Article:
This is from Wikipedia and Home of the Hero’s.
Pvt.Neibaur’s picture is from Find a Grave.

Thomas Croft Neibaur

Thomas Croft Neibaur (May 17, 1898 – December 23, 1942) was the first Latter-day Saint (Mormon) to receive the Medal of Honor. He as also the first soldier from Idaho to be awarded America’s highest decoration, which occurred during World War I.

Thomas Neibaur had a very strong family heritage and connection in The Church of Jesus Christ of Latter-day Saints beginning with his great-grandfather, Alexander Neibaur (1808–1883). (link [1] to “notes” on Alexander) Alexander was from Alsace-Lorraine, a graduate of medical and dental university training in Berlin, and was fluent in several languages.
Thomas’ grandfather, Joseph Neibaur, settled in Paris, Idaho in the 1880s. Thomas’ parents were James C. Neibaur (1862–1938) and Elizabeth Croft Neibaur (1863–1938). Thomas was the ninth of ten children and when he was nine years old the family moved to Teton, near Sugar City, Idaho. Thomas and his father worked in the large sugar beet factory built in 1903, the namesake of Sugar City.
Though his parents and family remained faithful members of the LDS Church, Neibaur drifted from active participation. He always considered himself a believer in God, though he maintained he was not religious. But he never denied his Mormon roots and was very proud of his Mormon heritage.
Neibaur enlisted into the Idaho National Guard on March 30, 1917, a week before the United States declaration of war against Germany on April 6, 1917. The Army inducted him into federal service on April 8, and he then served in the Rocky Mountain northwest, guarding tunnels and railroad bridges until October 1917 when he and his 2nd Idaho Infantry Regiment was ordered toCamp Mills, Long Island. There he became an automatic rifleman in newly organized 41st Division of western states guardsman. Later moving to Camp Merritt, New Jersey the 41st Division deployed to France where it became a replacement division for the other units of the American Expeditionary Force (AEF). Neibaur and thousands of other western guardsmen were transferred to other divisions already in France, he being assigned to M Company, 167th Infantry Regiment of the 42nd Division. This division was nicknamed the “Rainbow” division from a comment that Maj. Douglas MacArthur said while serving on the army staff that it had soldiers from many states like a “rainbow” across the land from end to end. The 167th was a regiment of the Alabama National Guard, but as all units its 4,000 men were from the regular army, national guard and draftees. The regiment has its origin from the 4th Alabama with lineage and honors from when it was a regiment in the Confederate States army.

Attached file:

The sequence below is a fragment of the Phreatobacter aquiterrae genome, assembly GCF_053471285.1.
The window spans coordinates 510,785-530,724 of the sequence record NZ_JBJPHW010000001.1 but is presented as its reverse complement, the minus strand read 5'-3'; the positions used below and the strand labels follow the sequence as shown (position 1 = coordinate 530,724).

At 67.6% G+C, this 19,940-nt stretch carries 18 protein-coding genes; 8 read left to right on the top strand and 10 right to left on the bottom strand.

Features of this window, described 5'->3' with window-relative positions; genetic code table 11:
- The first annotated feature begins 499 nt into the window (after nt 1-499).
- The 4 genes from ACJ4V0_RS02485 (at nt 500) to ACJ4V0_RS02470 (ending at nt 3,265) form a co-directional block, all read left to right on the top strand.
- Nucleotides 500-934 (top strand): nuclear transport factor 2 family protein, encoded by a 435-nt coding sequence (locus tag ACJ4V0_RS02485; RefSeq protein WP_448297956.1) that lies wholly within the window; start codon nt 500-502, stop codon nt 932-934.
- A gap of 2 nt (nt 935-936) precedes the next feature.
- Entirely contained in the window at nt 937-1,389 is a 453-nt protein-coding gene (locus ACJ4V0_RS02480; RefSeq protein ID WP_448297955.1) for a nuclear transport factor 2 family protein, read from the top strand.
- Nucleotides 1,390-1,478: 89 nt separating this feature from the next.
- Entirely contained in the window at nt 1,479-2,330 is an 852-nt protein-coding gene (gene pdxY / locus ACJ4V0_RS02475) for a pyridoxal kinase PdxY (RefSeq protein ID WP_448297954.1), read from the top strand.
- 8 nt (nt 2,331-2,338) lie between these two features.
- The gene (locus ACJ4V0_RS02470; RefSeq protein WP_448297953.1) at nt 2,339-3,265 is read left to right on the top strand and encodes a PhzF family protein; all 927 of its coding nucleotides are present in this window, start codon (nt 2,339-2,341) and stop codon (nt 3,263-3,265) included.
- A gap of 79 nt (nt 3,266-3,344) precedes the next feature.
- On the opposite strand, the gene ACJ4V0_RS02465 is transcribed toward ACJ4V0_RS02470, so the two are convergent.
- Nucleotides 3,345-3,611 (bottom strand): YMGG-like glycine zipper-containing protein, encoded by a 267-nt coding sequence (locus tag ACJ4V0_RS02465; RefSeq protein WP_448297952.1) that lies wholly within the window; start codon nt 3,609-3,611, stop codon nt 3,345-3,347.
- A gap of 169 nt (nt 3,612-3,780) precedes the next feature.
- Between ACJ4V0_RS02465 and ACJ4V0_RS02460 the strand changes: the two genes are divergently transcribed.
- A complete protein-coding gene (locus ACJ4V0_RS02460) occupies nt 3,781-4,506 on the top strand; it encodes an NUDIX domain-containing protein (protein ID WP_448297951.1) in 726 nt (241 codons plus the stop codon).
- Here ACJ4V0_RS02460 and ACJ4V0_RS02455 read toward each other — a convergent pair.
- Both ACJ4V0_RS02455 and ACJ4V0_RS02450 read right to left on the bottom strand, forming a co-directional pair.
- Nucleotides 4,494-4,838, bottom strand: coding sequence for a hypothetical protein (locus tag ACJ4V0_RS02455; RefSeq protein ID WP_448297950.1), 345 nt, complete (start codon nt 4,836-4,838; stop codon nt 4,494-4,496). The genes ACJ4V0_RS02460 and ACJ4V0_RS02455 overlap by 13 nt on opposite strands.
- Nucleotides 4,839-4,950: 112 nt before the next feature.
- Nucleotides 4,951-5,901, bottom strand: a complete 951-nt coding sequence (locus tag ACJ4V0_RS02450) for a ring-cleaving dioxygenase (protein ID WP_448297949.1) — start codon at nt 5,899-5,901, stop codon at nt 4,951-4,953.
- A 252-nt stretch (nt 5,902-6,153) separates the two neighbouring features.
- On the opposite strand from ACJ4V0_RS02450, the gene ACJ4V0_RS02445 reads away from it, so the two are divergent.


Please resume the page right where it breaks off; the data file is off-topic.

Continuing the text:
Private Neibaur served as an automatic rifleman using the French manufactured Chauchat 9mm automatic rifle using a “banana clip” of 20 rounds. In February he went into the lines on the Lunéville sector, and then later in March at the Barracat sector. He did not see any real combat except for artillery fire until March 1918, once the German “Ludendorff Offensive” commenced on March 21, 1918. He served on the Somme River where the 42nd Division was part of the French 7th Army.
In June, more American divisions entered the front lines and Neibaur fought in several campaigns, the Aisne, the Aisen-Marne, and the Champagne-Marne through August 1918. As with any infantry regiment, brigade or division, the units rotated and relieved one another on a routine basis. During this time, Neibaur was wounded or incapacitated temporarily by German mustard gas.